Fig. 6: Lower levels of transgene expression in the cortex than at the injection site in the striatum due to the lower VCN in the cortex than in the striatum.

a Coronal sections showing the retrograde transport of LV-FuG/B2 encoding GFP (scale bar: 1 mm for the hemisphere). High-magnification images of the striatum and cortex (scale bar: 50 µm) (b) Quantification of mCherry- and GFP-positive cells in the striatum and cortex of C57/BL6 mice. The data shown are means ± SD. An unpaired t test was performed in GraphPad. c Images of infected cells in the striatum (upper panels) and cortex (lower panels). Cells are green (GFP+), red (mCherry+) or yellow (coinfected) (scale bar: 20 µm). d Quantification of the cellular portion of single-color and two-color cells indicating that the coinfection was less frequent in the projecting areas than in the striatum.


Clinical trials of gene therapy based on the intraparenchymal administration of viral vectors have reported high rates of neuronal cell transduction [43, 44]. However, the important role of glial cells in neuronal functions and plasticity is increasingly recognized, and advances in brain mapping have revealed the role of neural networks and connectivity in complex motor and cognitive functions [45]. We therefore hypothesize that targeting the glial cells and neuronal circuits affected in neurodegenerative diseases would maximize the therapeutic effect of gene therapy and ensure long-term benefits. We developed a LV capable of efficiently targeting both neurons and astrocytes, with retrograde transport properties. This LV is particularly suitable for the expression of large genes (beyond the cloning capacity of AAV), the simultaneous expression of multiple genes (for lysosomal storage disorders), complex expression systems (large cell-type specific promoters, regulated or self-inactivating systems) and the targeting of dividing CNS precursors.

We first addressed the issue of vector tropism by developing a LV-VSVG, which efficiently transduces astrocytes. We showed that the H1 polymerase III promoter, often used to silence genes of interest, and the G1B3 polymerase II promoter, derived from GFAP, were highly active in astrocytes in vitro and in vivo. The in vivo experiments were conducted in the striatum of adult mice. However, many studies have shown that astrocytes are diverse in terms of both morphology and function [46]. This finding was confirmed by the recent characterization of subpopulations of molecularly different astrocytes [47]. Further studies of the G1B3 promoter will be required to determine its expression profile in different brain regions, astrocyte subclasses, and species. Finally, rapid advances in genomics and massively parallel reporter assays should expand the number of cell type-specific promoter/enhancer sequences and provide new tools for studying glial functions [48].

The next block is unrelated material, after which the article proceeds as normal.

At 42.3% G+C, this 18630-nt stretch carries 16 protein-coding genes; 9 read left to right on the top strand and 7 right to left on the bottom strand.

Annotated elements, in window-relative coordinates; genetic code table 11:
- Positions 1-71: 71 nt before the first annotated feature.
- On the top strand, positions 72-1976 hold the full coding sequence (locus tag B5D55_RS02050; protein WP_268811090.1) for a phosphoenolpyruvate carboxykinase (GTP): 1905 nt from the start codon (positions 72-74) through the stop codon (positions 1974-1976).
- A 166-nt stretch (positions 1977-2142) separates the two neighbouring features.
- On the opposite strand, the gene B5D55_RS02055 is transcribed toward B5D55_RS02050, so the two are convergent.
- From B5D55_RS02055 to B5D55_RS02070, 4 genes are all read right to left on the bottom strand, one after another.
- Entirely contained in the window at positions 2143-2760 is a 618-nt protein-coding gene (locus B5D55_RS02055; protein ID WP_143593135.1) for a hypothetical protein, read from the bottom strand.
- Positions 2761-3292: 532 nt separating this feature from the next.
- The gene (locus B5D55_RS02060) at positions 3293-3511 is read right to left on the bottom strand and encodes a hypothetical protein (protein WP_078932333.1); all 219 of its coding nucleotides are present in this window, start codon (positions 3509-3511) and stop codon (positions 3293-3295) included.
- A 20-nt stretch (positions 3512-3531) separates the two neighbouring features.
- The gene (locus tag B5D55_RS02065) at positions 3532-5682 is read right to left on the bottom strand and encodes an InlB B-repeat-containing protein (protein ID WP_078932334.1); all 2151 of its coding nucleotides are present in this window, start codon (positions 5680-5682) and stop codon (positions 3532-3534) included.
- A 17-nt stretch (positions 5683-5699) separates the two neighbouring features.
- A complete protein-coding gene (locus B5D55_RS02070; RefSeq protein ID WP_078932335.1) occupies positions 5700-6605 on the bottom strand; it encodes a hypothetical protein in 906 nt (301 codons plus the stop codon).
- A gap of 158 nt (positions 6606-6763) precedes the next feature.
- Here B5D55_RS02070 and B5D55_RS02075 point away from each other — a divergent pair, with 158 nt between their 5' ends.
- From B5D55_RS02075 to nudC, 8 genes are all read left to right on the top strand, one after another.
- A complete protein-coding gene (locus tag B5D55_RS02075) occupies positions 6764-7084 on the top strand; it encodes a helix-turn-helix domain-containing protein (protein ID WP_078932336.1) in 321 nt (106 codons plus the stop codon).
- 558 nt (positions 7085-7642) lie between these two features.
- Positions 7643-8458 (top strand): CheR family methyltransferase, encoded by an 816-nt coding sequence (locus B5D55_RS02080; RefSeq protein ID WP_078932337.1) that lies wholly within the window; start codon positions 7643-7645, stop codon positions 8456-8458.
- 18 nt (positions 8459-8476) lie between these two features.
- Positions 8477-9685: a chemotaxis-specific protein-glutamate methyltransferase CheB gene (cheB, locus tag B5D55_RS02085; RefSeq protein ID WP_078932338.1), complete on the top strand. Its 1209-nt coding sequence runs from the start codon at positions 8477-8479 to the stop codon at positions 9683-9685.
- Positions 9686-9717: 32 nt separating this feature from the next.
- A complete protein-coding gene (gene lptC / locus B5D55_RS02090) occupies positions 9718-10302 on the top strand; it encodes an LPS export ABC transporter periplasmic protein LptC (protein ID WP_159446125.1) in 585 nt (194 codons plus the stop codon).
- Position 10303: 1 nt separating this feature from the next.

In gene transfer experiments, the expression profile of the transgene is driven not only by the activity of the promoter, but also by the interaction of viral envelope glycoproteins with host cell surface receptors. In the case of LV, the VSV-G envelope is a trimeric protein (rhabdovirus family) that binds to its cellular receptor and facilitates endocytosis of the virus. Finkelshtein et al. demonstrated that the LDL receptor (LDLR) and other LDLR family members, present in neurons and astrocytes are the major receptors of VSV-G-pseudotyped LV [49]. Envelopes from alphaviruses and other members of the rhabdovirus family have been used to alter the tropism of LVs toward astrocytes. In particular, the glycoproteins derived from the Mokola virus (MOK-G; rhabdovirus) [24, 35], lymphocytic choriomeningitis virus (LCMV; rhabdovirus) [50] and chikungunya virus [51] have been used. However, the high titers of LV-VSVG, the efficient transduction in the CNS of rodent and large-animal models and accumulating preclinical and clinical data have identified LV-VSVG as a candidate of choice for overexpressing or silencing genes of interest in neurons and astrocytes. We show here that LVs pseudotyped with VSV-G efficiently target astrocytes in vitro and in vivo.